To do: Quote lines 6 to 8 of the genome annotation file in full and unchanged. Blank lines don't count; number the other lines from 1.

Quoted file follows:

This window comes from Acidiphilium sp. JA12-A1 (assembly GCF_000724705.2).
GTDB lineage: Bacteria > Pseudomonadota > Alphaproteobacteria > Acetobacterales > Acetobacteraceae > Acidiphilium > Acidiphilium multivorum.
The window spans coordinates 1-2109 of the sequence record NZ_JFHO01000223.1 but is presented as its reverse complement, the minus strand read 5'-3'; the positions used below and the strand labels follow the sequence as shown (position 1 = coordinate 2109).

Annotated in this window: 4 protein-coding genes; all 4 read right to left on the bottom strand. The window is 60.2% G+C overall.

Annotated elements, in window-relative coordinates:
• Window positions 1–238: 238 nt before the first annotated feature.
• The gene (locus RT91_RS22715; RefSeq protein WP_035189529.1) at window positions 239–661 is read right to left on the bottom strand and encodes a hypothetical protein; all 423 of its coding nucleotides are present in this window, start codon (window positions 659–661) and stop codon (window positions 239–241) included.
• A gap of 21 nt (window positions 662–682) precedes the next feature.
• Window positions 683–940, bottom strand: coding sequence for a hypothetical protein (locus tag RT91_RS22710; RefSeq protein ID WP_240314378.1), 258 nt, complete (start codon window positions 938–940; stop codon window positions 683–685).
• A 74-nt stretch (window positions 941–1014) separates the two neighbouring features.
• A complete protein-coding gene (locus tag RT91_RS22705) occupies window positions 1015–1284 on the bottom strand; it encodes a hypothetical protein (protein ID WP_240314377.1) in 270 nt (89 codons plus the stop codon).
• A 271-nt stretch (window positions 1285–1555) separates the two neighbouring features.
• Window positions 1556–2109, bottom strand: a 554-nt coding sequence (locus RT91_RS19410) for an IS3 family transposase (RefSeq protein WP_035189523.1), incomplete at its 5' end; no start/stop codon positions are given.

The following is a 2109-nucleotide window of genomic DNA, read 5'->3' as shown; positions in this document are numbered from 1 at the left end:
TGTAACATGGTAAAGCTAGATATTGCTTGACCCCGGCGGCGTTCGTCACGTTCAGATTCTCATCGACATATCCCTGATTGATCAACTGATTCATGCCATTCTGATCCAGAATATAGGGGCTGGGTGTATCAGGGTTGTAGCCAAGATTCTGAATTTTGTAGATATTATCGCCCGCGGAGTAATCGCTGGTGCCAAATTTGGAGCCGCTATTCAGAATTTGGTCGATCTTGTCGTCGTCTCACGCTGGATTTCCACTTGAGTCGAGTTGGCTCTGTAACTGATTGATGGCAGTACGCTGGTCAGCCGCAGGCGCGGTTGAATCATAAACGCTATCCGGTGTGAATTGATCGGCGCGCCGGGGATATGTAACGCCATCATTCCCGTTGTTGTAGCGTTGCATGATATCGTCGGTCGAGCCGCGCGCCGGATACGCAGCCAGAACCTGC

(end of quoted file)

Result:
• Window positions 1–238: 238 nt before the first annotated feature.
• The gene (locus RT91_RS22715; RefSeq protein WP_035189529.1) at window positions 239–661 is read right to left on the bottom strand and encodes a hypothetical protein; all 423 of its coding nucleotides are present in this window, start codon (window positions 659–661) and stop codon (window positions 239–241) included.
• A gap of 21 nt (window positions 662–682) precedes the next feature.